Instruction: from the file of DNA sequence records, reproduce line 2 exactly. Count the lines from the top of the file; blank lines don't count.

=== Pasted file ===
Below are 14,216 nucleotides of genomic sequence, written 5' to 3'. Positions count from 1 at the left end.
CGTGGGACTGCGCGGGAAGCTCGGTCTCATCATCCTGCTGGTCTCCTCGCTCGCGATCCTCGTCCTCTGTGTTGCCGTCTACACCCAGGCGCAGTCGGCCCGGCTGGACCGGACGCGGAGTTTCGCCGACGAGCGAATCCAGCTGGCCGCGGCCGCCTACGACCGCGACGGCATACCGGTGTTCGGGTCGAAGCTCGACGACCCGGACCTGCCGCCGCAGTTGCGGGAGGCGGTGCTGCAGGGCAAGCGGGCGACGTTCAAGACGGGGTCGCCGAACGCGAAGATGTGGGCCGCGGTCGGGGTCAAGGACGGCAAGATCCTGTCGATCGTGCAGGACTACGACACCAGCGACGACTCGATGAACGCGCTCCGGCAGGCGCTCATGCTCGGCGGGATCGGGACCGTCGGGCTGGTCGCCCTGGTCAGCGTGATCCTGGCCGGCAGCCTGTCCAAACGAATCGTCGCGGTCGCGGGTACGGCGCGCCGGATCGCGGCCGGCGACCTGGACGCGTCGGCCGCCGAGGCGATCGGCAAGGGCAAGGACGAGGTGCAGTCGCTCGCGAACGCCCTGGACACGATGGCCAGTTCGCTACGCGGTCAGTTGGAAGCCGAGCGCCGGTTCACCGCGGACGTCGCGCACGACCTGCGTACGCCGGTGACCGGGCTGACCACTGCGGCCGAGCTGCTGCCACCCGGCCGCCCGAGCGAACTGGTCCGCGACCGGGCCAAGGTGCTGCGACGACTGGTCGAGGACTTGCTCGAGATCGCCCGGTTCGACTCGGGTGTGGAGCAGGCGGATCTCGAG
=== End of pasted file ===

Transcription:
CGTGGGACTGCGCGGGAAGCTCGGTCTCATCATCCTGCTGGTCTCCTCGCTCGCGATCCTCGTCCTCTGTGTTGCCGTCTACACCCAGGCGCAGTCGGCCCGGCTGGACCGGACGCGGAGTTTCGCCGACGAGCGAATCCAGCTGGCCGCGGCCGCCTACGACCGCGACGGCATACCGGTGTTCGGGTCGAAGCTCGACGACCCGGACCTGCCGCCGCAGTTGCGGGAGGCGGTGCTGCAGGGCAAGCGGGCGACGTTCAAGACGGGGTCGCCGAACGCGAAGATGTGGGCCGCGGTCGGGGTCAAGGACGGCAAGATCCTGTCGATCGTGCAGGACTACGACACCAGCGACGACTCGATGAACGCGCTCCGGCAGGCGCTCATGCTCGGCGGGATCGGGACCGTCGGGCTGGTCGCCCTGGTCAGCGTGATCCTGGCCGGCAGCCTGTCCAAACGAATCGTCGCGGTCGCGGGTACGGCGCGCCGGATCGCGGCCGGCGACCTGGACGCGTCGGCCGCCGAGGCGATCGGCAAGGGCAAGGACGAGGTGCAGTCGCTCGCGAACGCCCTGGACACGATGGCCAGTTCGCTACGCGGTCAGTTGGAAGCCGAGCGCCGGTTCACCGCGGACGTCGCGCACGACCTGCGTACGCCGGTGACCGGGCTGACCACTGCGGCCGAGCTGCTGCCACCCGGCCGCCCGAGCGAACTGGTCCGCGACCGGGCCAAGGTGCTGCGACGACTGGTCGAGGACTTGCTCGAGATCGCCCGGTTCGACTCGGGTGTGGAGCAGGCGGATCTCGAG